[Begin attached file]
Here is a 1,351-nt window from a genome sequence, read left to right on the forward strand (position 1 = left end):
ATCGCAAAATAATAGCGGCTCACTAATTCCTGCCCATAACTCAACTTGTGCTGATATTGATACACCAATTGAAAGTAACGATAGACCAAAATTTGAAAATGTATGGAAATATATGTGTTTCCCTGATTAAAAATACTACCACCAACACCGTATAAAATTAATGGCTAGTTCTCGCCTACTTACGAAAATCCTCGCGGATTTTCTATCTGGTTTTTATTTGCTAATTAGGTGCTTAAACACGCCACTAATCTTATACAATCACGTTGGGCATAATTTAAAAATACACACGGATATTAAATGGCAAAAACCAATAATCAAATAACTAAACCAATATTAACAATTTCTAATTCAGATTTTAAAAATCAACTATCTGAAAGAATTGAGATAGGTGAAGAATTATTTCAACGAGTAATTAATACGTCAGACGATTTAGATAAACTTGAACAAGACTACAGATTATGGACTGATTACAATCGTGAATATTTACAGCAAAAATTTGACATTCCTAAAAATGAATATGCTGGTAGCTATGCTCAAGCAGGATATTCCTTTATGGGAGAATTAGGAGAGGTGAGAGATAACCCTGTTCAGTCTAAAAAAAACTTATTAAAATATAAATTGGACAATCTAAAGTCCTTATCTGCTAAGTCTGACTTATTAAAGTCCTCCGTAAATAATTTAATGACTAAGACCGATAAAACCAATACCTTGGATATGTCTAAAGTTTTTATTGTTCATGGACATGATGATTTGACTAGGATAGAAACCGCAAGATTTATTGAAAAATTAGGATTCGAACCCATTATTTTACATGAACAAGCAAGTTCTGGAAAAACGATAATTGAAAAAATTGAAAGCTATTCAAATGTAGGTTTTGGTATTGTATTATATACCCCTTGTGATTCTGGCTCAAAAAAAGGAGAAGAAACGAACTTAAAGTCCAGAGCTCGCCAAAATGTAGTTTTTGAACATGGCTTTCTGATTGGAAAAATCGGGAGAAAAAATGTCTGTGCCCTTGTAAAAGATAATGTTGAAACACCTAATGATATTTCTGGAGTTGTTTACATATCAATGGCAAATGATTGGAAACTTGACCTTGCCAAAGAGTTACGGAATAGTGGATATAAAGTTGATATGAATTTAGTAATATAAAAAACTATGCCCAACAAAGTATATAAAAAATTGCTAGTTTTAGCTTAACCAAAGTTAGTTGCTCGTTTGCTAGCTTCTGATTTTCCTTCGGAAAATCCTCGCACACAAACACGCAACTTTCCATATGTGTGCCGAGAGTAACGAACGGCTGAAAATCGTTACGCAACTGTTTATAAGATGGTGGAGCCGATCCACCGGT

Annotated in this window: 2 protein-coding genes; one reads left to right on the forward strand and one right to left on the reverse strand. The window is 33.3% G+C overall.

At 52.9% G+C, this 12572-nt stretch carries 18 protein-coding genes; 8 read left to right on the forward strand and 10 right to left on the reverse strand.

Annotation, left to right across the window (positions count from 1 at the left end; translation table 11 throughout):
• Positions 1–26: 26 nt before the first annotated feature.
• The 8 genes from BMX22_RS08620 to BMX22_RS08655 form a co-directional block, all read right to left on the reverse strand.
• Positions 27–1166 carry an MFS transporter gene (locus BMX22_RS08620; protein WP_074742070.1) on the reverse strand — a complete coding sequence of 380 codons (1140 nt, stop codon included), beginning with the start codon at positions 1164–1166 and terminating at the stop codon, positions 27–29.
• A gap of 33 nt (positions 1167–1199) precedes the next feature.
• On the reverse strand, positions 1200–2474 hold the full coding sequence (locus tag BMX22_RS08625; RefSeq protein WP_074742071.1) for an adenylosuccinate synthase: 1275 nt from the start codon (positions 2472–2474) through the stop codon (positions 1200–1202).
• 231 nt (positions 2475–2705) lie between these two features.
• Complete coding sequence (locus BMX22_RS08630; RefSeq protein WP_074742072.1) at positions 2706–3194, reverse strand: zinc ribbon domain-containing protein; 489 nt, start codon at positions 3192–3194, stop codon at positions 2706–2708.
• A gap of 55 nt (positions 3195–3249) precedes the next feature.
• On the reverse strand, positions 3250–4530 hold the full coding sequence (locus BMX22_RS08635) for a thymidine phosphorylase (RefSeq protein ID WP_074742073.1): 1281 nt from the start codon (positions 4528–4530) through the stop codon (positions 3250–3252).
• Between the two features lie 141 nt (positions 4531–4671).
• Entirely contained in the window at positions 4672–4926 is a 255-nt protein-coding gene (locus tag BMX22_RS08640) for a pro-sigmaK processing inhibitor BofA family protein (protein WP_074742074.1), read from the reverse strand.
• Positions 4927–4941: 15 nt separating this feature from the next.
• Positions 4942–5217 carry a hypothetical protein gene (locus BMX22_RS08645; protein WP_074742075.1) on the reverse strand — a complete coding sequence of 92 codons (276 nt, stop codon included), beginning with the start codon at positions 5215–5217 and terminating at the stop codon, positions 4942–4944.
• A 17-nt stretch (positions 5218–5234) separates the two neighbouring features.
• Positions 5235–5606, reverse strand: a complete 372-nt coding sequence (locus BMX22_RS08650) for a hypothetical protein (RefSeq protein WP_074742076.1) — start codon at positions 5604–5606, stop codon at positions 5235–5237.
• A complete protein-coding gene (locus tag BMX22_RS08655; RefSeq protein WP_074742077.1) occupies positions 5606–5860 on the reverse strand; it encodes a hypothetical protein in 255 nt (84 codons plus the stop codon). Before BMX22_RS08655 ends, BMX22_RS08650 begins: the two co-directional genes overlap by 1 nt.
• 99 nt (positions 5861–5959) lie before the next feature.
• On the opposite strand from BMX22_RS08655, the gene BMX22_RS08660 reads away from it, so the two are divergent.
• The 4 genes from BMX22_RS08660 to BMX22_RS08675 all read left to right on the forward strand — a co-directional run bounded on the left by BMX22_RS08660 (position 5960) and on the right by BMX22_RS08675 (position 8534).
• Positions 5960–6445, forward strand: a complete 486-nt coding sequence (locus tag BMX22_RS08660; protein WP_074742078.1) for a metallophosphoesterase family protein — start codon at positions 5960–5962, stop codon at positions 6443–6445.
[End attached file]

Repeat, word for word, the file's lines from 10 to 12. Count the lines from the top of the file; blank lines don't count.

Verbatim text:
• On the reverse strand, positions 1200–2474 hold the full coding sequence (locus tag BMX22_RS08625; RefSeq protein WP_074742071.1) for an adenylosuccinate synthase: 1275 nt from the start codon (positions 2472–2474) through the stop codon (positions 1200–1202).
• 231 nt (positions 2475–2705) lie between these two features.
• Complete coding sequence (locus BMX22_RS08630; RefSeq protein WP_074742072.1) at positions 2706–3194, reverse strand: zinc ribbon domain-containing protein; 489 nt, start codon at positions 3192–3194, stop codon at positions 2706–2708.